Focusing is currently done manually (this may change). For reference, the focal point is 6mm from the tip of the cone.
Although the head, like most designs, has an adjustable tube, we do not operate by adjusting the tube. Please ensure to tube is all the way up before continuing.
Place your material on the machine bed
jog the head above the material
Place focus tool on top of material as shown
Use the Z+/Z- keys to raise and lower the bed until the focus tool corner, as shown on the tool, aligns where the corner of the conical part of the cone turns into the cylindrical part.
Once you reach the proper height, nothing else needs to be pressed and you can continue to use the machine. The control panel will read out around "Z 3000mm". This number is not important. In cases where you need to deal with thick material, you may raise the bed from this point by as much as -5mm. If so, this readout can be used to measure simply by relative values. e.g. "Z 3002.7" after using focus tool. To achieve focus -2, press Z UP until the display reads "Z 3000.7"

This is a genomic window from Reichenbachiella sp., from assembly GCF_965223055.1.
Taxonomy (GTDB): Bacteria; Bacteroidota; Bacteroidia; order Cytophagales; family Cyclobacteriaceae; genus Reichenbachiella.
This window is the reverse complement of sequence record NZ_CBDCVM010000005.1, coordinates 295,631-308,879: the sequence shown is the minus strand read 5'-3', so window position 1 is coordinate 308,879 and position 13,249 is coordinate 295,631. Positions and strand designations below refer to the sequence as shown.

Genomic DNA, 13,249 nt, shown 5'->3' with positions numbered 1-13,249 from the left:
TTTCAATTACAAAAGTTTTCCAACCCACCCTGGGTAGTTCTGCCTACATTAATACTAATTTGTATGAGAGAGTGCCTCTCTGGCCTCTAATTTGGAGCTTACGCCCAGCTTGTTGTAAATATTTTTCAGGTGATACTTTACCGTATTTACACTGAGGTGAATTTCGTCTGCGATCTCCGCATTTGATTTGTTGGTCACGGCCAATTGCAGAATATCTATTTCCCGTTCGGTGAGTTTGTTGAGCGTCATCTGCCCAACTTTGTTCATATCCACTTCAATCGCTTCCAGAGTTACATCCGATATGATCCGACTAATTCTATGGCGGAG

Conversely, rastering time can be greatly reduced by lowering the bed after using the focus tool to increase the spot size and increasing the line interval by the corresponding amount. Lowering by 7mm corresponds to roughly 0.5mm line interval and 14mm is 1mm line interval.
Quirk: The machine bed can shift laterally by several millimeters in the X and Y, when Z is moved. Please adjust the Z BEFORE making any precision placement of origin. Until this is fixed, the Z should not be moved to different places within a job as the XY alignment may shift.
Tarkin's origin is commonly set in one of three ways:
using a workspace the size of the machine bed. The location of your job is fixed and the user does not operate the ORIGIN button on the panel, as there is no user origin. The camera may or may not be activated